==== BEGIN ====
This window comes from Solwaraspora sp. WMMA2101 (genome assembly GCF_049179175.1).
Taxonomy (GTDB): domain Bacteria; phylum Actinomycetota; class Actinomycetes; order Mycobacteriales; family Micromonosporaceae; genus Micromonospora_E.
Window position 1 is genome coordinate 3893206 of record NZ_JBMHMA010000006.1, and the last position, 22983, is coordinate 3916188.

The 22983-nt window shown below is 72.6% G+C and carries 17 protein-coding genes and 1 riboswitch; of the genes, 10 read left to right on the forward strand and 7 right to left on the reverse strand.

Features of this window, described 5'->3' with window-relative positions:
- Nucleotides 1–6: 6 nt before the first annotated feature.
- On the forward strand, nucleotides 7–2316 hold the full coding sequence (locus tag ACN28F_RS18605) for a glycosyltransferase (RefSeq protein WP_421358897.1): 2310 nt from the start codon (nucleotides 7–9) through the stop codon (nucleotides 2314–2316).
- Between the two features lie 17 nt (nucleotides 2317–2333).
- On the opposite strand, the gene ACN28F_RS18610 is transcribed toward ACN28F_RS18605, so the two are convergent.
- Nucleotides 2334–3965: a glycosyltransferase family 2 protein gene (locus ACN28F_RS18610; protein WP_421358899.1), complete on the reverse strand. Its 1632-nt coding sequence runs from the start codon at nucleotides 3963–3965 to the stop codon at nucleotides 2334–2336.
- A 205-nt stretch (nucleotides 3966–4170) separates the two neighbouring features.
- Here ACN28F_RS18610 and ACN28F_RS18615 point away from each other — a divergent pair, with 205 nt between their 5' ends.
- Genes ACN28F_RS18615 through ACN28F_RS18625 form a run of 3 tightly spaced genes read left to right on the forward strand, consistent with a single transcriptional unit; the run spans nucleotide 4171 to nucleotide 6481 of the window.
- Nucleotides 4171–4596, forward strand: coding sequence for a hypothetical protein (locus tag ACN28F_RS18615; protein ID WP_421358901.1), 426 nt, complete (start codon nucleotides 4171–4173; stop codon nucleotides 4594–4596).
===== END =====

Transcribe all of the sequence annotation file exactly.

This window comes from Solwaraspora sp. WMMA2101 (genome assembly GCF_049179175.1).
Taxonomy (GTDB): domain Bacteria; phylum Actinomycetota; class Actinomycetes; order Mycobacteriales; family Micromonosporaceae; genus Micromonospora_E.
Window position 1 is genome coordinate 3893206 of record NZ_JBMHMA010000006.1, and the last position, 22983, is coordinate 3916188.

The 22983-nt window shown below is 72.6% G+C and carries 17 protein-coding genes and 1 riboswitch; of the genes, 10 read left to right on the forward strand and 7 right to left on the reverse strand.

Features of this window, described 5'->3' with window-relative positions:
- Nucleotides 1–6: 6 nt before the first annotated feature.
- On the forward strand, nucleotides 7–2316 hold the full coding sequence (locus tag ACN28F_RS18605) for a glycosyltransferase (RefSeq protein WP_421358897.1): 2310 nt from the start codon (nucleotides 7–9) through the stop codon (nucleotides 2314–2316).
- Between the two features lie 17 nt (nucleotides 2317–2333).
- On the opposite strand, the gene ACN28F_RS18610 is transcribed toward ACN28F_RS18605, so the two are convergent.
- Nucleotides 2334–3965: a glycosyltransferase family 2 protein gene (locus ACN28F_RS18610; protein WP_421358899.1), complete on the reverse strand. Its 1632-nt coding sequence runs from the start codon at nucleotides 3963–3965 to the stop codon at nucleotides 2334–2336.
- A 205-nt stretch (nucleotides 3966–4170) separates the two neighbouring features.
- Here ACN28F_RS18610 and ACN28F_RS18615 point away from each other — a divergent pair, with 205 nt between their 5' ends.
- Genes ACN28F_RS18615 through ACN28F_RS18625 form a run of 3 tightly spaced genes read left to right on the forward strand, consistent with a single transcriptional unit; the run spans nucleotide 4171 to nucleotide 6481 of the window.
- Nucleotides 4171–4596, forward strand: coding sequence for a hypothetical protein (locus tag ACN28F_RS18615; protein ID WP_421358901.1), 426 nt, complete (start codon nucleotides 4171–4173; stop codon nucleotides 4594–4596).